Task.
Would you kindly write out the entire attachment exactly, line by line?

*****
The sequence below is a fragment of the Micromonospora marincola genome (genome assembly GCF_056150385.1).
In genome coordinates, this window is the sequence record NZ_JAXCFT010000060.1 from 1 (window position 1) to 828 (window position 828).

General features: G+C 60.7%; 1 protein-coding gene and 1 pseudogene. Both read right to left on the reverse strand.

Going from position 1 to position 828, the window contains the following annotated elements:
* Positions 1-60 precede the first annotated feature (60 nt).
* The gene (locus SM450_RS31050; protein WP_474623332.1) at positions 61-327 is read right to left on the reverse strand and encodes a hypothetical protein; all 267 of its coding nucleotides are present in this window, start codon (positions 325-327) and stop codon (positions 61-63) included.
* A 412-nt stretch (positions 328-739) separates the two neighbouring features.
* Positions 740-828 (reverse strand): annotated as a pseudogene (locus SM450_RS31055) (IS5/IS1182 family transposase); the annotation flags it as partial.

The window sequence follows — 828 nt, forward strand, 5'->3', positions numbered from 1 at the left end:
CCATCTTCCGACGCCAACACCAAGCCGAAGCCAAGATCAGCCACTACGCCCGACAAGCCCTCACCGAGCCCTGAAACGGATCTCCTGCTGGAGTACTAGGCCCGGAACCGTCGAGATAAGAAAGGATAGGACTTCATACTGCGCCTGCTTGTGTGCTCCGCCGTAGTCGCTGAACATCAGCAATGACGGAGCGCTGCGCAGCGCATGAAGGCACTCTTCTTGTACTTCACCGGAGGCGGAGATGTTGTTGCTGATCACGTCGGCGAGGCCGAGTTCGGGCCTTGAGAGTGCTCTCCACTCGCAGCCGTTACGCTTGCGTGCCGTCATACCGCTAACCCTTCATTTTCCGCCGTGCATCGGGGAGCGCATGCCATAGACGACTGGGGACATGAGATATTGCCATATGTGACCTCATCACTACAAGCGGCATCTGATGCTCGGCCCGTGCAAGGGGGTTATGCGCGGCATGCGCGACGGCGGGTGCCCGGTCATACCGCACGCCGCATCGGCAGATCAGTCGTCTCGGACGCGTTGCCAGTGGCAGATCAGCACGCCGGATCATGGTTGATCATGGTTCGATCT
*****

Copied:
The sequence below is a fragment of the Micromonospora marincola genome (genome assembly GCF_056150385.1).
In genome coordinates, this window is the sequence record NZ_JAXCFT010000060.1 from 1 (window position 1) to 828 (window position 828).

General features: G+C 60.7%; 1 protein-coding gene and 1 pseudogene. Both read right to left on the reverse strand.

Going from position 1 to position 828, the window contains the following annotated elements:
* Positions 1-60 precede the first annotated feature (60 nt).
* The gene (locus SM450_RS31050; protein WP_474623332.1) at positions 61-327 is read right to left on the reverse strand and encodes a hypothetical protein; all 267 of its coding nucleotides are present in this window, start codon (positions 325-327) and stop codon (positions 61-63) included.
* A 412-nt stretch (positions 328-739) separates the two neighbouring features.
* Positions 740-828 (reverse strand): annotated as a pseudogene (locus SM450_RS31055) (IS5/IS1182 family transposase); the annotation flags it as partial.

The window sequence follows — 828 nt, forward strand, 5'->3', positions numbered from 1 at the left end:
CCATCTTCCGACGCCAACACCAAGCCGAAGCCAAGATCAGCCACTACGCCCGACAAGCCCTCACCGAGCCCTGAAACGGATCTCCTGCTGGAGTACTAGGCCCGGAACCGTCGAGATAAGAAAGGATAGGACTTCATACTGCGCCTGCTTGTGTGCTCCGCCGTAGTCGCTGAACATCAGCAATGACGGAGCGCTGCGCAGCGCATGAAGGCACTCTTCTTGTACTTCACCGGAGGCGGAGATGTTGTTGCTGATCACGTCGGCGAGGCCGAGTTCGGGCCTTGAGAGTGCTCTCCACTCGCAGCCGTTACGCTTGCGTGCCGTCATACCGCTAACCCTTCATTTTCCGCCGTGCATCGGGGAGCGCATGCCATAGACGACTGGGGACATGAGATATTGCCATATGTGACCTCATCACTACAAGCGGCATCTGATGCTCGGCCCGTGCAAGGGGGTTATGCGCGGCATGCGCGACGGCGGGTGCCCGGTCATACCGCACGCCGCATCGGCAGATCAGTCGTCTCGGACGCGTTGCCAGTGGCAGATCAGCACGCCGGATCATGGTTGATCATGGTTCGATCT